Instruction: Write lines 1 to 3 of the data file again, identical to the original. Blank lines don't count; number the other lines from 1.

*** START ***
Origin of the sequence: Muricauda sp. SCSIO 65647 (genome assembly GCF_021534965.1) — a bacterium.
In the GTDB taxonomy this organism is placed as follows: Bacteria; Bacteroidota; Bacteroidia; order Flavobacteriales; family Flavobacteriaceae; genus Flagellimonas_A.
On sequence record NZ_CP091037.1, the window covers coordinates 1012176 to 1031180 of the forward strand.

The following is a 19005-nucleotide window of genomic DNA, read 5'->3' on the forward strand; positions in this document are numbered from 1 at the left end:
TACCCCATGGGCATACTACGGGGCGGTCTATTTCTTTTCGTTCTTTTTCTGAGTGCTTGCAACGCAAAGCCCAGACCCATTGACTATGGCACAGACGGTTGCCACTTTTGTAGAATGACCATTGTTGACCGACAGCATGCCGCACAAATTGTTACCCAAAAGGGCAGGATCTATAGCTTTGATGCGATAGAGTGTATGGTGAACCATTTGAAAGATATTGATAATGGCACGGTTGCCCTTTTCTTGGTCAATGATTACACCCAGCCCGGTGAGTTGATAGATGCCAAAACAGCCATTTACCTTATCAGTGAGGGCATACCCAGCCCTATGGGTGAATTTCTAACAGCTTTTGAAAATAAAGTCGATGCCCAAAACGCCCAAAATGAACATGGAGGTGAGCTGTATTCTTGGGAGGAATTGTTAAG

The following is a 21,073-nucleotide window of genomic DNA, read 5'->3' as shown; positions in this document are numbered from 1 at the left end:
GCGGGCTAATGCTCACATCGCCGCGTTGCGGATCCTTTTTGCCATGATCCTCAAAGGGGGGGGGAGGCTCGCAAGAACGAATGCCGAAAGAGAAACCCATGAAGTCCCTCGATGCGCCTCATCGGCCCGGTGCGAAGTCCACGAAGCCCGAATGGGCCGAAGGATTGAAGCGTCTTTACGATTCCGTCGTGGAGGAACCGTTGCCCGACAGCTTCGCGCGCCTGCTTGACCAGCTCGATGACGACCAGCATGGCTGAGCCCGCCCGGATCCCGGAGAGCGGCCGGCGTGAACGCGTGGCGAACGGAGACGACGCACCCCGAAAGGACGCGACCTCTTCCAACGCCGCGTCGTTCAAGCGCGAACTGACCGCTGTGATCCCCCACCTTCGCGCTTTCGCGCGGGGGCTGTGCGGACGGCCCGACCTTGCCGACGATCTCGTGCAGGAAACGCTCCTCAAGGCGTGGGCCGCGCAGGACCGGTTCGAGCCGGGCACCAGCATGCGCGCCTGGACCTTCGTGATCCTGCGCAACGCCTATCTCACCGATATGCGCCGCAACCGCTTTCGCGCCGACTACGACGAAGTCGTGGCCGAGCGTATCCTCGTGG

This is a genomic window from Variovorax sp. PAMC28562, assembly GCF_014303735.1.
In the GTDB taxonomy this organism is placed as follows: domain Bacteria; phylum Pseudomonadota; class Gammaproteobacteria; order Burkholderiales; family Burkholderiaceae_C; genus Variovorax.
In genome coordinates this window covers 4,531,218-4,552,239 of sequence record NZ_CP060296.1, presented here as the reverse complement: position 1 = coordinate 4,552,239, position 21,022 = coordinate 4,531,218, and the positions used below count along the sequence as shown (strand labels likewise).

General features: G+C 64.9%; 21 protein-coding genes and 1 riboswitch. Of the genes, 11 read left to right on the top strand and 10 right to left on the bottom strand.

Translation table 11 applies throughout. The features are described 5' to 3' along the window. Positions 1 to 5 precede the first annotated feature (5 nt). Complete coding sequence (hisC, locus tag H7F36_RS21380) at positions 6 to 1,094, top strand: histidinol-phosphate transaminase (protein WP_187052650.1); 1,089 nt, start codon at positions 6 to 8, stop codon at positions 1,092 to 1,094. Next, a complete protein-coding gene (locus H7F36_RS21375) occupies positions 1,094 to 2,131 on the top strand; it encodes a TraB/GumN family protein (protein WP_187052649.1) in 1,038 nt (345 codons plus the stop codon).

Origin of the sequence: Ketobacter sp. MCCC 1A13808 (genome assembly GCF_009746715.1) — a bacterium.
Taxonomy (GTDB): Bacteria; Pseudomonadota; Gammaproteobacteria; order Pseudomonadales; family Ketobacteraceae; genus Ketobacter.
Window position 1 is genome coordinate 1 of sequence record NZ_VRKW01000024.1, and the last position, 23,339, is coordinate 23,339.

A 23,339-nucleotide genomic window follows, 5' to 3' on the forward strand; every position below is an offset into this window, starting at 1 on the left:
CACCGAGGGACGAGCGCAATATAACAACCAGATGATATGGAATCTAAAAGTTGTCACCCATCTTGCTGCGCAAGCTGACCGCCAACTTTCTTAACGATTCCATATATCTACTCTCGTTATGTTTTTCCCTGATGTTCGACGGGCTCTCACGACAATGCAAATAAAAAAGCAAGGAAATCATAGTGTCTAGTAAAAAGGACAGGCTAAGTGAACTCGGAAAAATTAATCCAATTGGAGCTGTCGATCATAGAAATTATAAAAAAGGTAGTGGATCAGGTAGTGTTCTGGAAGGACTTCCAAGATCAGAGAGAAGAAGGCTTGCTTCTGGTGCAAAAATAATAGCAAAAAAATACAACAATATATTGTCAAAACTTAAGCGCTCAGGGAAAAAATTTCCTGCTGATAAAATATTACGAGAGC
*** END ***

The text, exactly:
Origin of the sequence: Muricauda sp. SCSIO 65647 (genome assembly GCF_021534965.1) — a bacterium.
In the GTDB taxonomy this organism is placed as follows: Bacteria; Bacteroidota; Bacteroidia; order Flavobacteriales; family Flavobacteriaceae; genus Flagellimonas_A.
On sequence record NZ_CP091037.1, the window covers coordinates 1012176 to 1031180 of the forward strand.